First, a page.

As of today, my patience with Nokia (NOK) seems to be paying off. I have been watching this stock for a potential point of entry, but keep having more bad news coming. So I have been watching it without establishing a meaningful position.
Recently, the news from Microsoft (MSFT) about Windows Phone 8 didn't help Nokia. As long as many Nokia bulls refuse the accept this, the lack of compatibility in WP8 did hurt Nokia's sales, as I commented in this article. Today, I was surprised to find the sales rank of the black Lumia 900 has dropped to number 22 on Amazon's (AMZN) bestseller list. This is the lowest I have ever seen for Lumia 900.
Nokia's share price has a very ugly day as well, dropping decisively to below $2. It is down 4.46% at $1.93 per share when I'm writing this article. Now the notion of "buying Nokia at below $3 is like buying Ford at $2" has almost become a cruel joke for those who started taking positions at $3 - they would have lost more than 1/3 of value in their holdings in a couple of months. At $7.5 billion in market cap, Nokia really starts to look cheap now.
Looking back, a simple straddle option strategy as I described in this article could work. Or alternatively, one can use an option straggle to achieve similar returns. As expensive as the option straddle might have been, it could start to make a profit sooner than we could realize less than a month ago.
Looking forward, two questions shall be answered based on today's Nokia price actions.
1. What caused Nokia's fall today?
It is unlikely to be Lumia 900's sales rank, which tends to change with high volatility. It is also unlikely to be Nokia-related news -- today is a slow news day and nothing directly related to Nokia came out.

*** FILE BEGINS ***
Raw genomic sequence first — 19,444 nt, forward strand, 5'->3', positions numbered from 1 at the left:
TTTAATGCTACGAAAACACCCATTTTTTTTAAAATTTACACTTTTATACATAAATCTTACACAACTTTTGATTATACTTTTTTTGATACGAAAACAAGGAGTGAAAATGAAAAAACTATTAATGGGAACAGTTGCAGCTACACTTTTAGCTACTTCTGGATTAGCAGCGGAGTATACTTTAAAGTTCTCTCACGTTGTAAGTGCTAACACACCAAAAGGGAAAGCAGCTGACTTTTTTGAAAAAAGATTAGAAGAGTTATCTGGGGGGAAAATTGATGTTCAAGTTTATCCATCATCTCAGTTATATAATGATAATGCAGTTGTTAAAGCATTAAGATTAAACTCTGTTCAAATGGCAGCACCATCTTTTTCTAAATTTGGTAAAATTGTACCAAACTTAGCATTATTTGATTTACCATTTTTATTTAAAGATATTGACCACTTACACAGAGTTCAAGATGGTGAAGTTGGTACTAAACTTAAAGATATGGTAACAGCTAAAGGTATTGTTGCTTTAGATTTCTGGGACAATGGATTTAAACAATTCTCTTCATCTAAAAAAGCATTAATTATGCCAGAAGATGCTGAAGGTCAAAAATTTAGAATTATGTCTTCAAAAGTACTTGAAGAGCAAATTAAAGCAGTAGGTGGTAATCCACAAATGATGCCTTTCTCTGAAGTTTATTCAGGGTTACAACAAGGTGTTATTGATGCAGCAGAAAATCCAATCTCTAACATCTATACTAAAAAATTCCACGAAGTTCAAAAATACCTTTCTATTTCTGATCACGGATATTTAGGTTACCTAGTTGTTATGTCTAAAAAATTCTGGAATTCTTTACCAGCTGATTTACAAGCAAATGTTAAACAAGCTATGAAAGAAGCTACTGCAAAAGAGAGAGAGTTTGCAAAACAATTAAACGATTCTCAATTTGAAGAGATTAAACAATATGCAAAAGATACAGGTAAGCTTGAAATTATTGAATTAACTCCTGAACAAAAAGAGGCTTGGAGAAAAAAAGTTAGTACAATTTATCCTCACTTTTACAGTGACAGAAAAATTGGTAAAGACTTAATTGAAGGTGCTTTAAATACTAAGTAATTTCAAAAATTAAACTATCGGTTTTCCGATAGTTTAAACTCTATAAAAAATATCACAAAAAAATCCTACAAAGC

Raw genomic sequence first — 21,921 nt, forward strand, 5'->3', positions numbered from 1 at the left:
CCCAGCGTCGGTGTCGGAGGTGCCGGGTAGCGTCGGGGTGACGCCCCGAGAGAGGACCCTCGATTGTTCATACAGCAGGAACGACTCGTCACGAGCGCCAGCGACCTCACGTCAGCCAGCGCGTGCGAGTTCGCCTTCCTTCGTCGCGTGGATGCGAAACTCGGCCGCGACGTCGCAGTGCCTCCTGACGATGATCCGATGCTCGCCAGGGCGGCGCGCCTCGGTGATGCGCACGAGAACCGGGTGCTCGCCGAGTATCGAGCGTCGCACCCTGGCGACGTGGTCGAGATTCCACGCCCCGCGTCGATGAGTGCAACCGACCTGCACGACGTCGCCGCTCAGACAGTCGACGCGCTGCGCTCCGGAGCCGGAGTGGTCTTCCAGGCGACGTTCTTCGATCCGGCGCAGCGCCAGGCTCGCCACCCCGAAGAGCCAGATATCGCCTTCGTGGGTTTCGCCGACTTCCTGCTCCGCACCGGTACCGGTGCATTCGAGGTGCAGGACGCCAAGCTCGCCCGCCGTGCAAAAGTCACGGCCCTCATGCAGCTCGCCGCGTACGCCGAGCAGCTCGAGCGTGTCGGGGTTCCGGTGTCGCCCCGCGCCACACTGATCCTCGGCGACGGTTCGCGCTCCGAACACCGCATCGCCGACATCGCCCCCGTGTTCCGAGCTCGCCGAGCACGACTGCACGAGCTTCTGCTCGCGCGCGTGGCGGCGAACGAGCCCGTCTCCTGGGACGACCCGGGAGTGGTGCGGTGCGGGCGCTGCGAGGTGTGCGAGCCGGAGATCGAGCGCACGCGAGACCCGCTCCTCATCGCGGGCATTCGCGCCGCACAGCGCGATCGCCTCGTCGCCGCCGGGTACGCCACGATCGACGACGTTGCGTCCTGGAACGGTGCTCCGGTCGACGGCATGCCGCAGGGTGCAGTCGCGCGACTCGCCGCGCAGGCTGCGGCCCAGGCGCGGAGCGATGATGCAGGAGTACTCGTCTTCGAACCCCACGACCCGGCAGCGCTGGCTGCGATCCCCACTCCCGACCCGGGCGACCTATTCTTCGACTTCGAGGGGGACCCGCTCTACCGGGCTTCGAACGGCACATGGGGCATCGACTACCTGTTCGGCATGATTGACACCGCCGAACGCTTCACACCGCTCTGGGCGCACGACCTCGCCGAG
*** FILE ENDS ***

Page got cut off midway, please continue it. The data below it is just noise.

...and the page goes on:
The most likely cause is the drop of in eurozone stock markets. Since Nokia is an ADR, it has high volatility in general, at least for the American listing. Recently, on any day that Europe drops sharply, Nokia would take an even larger hit in stock price.
So, today's stock price action, albeit ugly, is not a cause for major concerns, at last for long-term oriented investors.
2. What should we do about Nokia now?
Well, that's a hard question to definitely answer. The most important reason for being optimistic is I do not see any more bad news that the market doesn't expect to come out for Nokia any time soon. The price action of Research In Motion (RIMM) today shows the resilience for stocks that are beaten down badly in the market.
All the uncertainty lies in two things. The first is whether WP8 and the relationship with Microsoft can last. As I argued in this article, the mobile OS market is too important for Microsoft to let Nokia live or die by itself. There isn't much to worry about for the next 12 months. The second issue is whether there is any potential suitor that could force a Nokia buyout. I do not think Apple (AAPL) will do it, since it will be deemed as anti-competitive and won't bode well with Apple. Microsoft won't do it unless it has to, since as a software centric business, managing a cellphone maker just isn't going to work well easily. A third option is from a minor "wanna-be" cellphone maker, for example China's Huawei or ZTE, to bid on Nokia. By acquiring Nokia, it will be able to get a cutting edge cellphone designer. It will change Nokia completely, possibly starting to support both WP8 and Android. But a third-party bid can create lucrative short-term returns for Nokia shareholders.
In summary, it's ugly but still hopeful. I'm finally close to pulling my trigger and owning a piece of Nokia.